Coronavirus risk at school smaller than damage of children not going, say medical chiefs
Children are more at risk of long-term harm if they do not attend school than if they return to the classroom despite coronavirus, the UK's chief medical officers have warned.
In a joint statement issued ahead of the reopening of schools next month, the advisers said children have an "exceptionally low risk of dying" from Covid-19.
They said "very few, if any" children and teenagers would come to long-term harm from the virus solely by attending school, while there was a "certainty" of harm from not returning.
The chief and deputy chief medical officers said schools were not a "common route of transmission", and that teachers were not at any increased risk of dying compared to the general working-age population.
However, they noted that data from UK and international studies suggested transmission in schools may be largely staff to staff rather than pupils to staff.
"This reinforces the need to maintain social distancing and good infection control inside and outside classroom settings, particularly between staff members and between older children and adults," they said.
The advisers noted that reopening schools has not been usually followed by a surge in Covid-19 transmission but it could push the reproduction rate - the so-called R rate - above one.
If this happened it would require "local action and could mean societal choices" of imposing limitations on different parts of the community, they added.
Signatories to the consensus statement included England's Professor Chris Whitty, Scotland's Dr Gregor Smith, Wales' Dr Frank Atherton and Northern Ireland's Dr Michael McBride.
In other developments:
- Prof Whitty said it would be "foolish" to plan for winter on the basis of having a coronavirus vaccine, but said there was a "reasonable chance" there could be jabs available before the winter of 2021-2022.
- Education Secretary Gavin Williamson was facing fresh scrutiny after he reportedly cancelled a key meeting to go on holiday in Scarborough the week before the A-level exams fiasco, according to The Sunday Times. It is understood he was visiting his parents and is said to have kept in contact with the Department for Education during the trip.
- Gillian Keegan, an Education minister, was criticised after sharing photographs of herself in France as the results drama unfolded. Mr Williamson appears to have 'liked' several of the pictures.
A Public Health England (PHE) analysis, published on Sunday, found there were 67 single confirmed cases, four "co-primary cases" (two or more linked cases diagnosed at the same time) and 30 outbreaks of Covid-19 in schools during June.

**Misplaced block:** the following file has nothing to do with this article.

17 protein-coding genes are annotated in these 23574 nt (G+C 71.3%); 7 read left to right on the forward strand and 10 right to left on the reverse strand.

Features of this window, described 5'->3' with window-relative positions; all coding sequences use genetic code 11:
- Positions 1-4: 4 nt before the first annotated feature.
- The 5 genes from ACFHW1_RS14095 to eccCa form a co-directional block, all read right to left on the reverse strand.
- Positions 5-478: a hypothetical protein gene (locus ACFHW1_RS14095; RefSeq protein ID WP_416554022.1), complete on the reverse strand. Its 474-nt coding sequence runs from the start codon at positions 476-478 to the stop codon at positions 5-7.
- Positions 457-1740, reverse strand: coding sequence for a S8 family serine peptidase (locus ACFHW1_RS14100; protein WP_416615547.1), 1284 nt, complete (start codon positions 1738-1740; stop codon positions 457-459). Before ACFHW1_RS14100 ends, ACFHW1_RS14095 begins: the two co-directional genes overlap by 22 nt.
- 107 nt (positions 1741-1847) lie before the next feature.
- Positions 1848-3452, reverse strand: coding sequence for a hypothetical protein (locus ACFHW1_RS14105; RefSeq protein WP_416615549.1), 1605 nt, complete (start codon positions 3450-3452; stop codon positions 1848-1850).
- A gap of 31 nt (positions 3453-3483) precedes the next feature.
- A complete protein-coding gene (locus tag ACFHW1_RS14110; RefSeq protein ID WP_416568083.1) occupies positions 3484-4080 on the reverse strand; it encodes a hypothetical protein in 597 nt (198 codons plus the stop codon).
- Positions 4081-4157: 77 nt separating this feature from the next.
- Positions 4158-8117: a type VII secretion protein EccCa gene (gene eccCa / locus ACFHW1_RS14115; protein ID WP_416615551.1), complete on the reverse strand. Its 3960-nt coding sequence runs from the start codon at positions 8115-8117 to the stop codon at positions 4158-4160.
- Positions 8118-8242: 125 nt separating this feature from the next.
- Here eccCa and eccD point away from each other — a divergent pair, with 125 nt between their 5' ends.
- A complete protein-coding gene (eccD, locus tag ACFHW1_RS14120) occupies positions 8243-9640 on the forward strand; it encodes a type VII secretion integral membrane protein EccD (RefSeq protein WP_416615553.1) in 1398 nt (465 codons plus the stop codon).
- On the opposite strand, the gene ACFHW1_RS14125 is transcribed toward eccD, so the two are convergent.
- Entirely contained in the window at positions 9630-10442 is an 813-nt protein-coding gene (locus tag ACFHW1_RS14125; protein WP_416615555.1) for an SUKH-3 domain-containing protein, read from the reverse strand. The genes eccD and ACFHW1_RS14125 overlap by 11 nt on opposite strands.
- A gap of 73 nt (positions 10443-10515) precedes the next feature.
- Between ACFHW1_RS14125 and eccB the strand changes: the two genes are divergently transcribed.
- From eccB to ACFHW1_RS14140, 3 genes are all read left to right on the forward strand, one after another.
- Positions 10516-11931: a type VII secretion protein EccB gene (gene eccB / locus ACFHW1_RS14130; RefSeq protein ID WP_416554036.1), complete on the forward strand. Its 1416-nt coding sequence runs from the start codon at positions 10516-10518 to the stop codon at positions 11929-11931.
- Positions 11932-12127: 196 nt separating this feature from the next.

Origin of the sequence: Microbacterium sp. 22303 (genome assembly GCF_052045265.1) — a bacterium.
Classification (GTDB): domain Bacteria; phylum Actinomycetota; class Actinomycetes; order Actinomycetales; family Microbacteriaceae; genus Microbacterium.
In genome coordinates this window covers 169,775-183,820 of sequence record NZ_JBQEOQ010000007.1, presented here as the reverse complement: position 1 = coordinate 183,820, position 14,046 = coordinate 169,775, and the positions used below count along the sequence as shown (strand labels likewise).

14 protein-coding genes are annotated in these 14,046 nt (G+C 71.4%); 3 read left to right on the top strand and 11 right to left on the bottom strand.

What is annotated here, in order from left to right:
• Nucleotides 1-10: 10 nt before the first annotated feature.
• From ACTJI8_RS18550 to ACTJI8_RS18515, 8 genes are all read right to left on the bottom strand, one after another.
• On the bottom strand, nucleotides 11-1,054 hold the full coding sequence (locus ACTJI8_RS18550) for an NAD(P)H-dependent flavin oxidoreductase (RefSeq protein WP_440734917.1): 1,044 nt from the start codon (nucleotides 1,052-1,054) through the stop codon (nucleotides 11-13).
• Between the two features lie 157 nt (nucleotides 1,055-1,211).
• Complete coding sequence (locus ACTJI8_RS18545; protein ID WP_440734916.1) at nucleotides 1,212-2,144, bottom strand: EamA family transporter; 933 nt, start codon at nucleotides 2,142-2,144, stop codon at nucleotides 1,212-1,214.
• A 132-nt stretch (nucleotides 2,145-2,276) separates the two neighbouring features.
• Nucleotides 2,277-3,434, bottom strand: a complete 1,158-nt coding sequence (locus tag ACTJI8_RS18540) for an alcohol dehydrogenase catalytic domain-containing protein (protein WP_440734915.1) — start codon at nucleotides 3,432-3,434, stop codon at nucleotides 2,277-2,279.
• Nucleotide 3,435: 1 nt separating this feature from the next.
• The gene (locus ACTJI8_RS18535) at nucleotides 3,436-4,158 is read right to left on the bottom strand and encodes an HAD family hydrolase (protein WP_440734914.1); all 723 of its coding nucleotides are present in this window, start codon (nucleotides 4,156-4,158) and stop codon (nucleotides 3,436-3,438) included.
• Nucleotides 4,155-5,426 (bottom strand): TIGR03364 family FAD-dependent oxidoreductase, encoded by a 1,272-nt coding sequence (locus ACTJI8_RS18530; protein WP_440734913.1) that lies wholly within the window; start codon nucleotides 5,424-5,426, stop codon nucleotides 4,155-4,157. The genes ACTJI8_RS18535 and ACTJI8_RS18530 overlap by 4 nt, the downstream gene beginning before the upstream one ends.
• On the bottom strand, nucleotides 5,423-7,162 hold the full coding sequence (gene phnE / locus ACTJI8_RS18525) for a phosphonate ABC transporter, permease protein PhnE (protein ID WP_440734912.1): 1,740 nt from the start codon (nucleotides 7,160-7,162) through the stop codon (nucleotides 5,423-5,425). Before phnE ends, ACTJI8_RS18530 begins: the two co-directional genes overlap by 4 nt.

It said the majority of cases linked to outbreaks were in staff and warned that school staff needed to be "more vigilant for exposure outside the school setting to protect themselves, their families and the educational setting".
The analysis also said further school closures may be necessary in regions with increasing community infection but this should "be considered only in extremis".
Prof Whitty told reporters the joint statement was not guidance to parents but a laying out of the evidence of "things we know with confidence, the things that we think are probable and also some of the things we don't know and making clear there is always some residual risk".
He said that there was "clear" evidence that the chances of children dying from Covid were "incredibly small" and they were less likely to get severe illness and end up in hospital due to the virus.
"So the reason that is important to lay out is the chances of children catching Covid and then getting long-term serious problems as a result of it, solely due to going to school are incredibly small," he said.
"They're not zero, but they're incredibly small.
"The chances of many children being damaged by not going to school are incredibly clear and therefore the balance of risk is very strongly in favour of children going to school because many more are likely to be harmed by not going than harmed by going, even during this pandemic."
The warning came as Labour leader Sir Keir Starmer said Boris Johnson's commitment to get all children back to school was at "serious risk" after a "week of chaos" over exam results.
He said the last two weeks have been "wasted clearing up a mess of the Government's own making", telling The Observer: "I want to see children back at school next month, and I expect the Prime Minister to deliver on that commitment.
"However, the commitment is now at serious risk after a week of chaos, confusion and incompetence from the Government," he added.
"Ministers should have spent the summer implementing a national plan to get all children back to school. Instead, the last two weeks have been wasted clearing up a mess of the Government's own making over exam results."
Unison's head of education, Jon Richards, said it was "vital" school staff should be able to wear face coverings.
"It's still unclear why Government guidance won't allow them, when they're recommended for other workplaces," he said.
Mr Johnson said earlier this month that getting all children back to school full-time in England in September is the "right thing for everybody", insisting they are "safe" and "Covid secure".
However, teachers, scientists, opposition politicians and the children's commissioner for England Anne Longfield have previously called for improvements to testing before pupils return.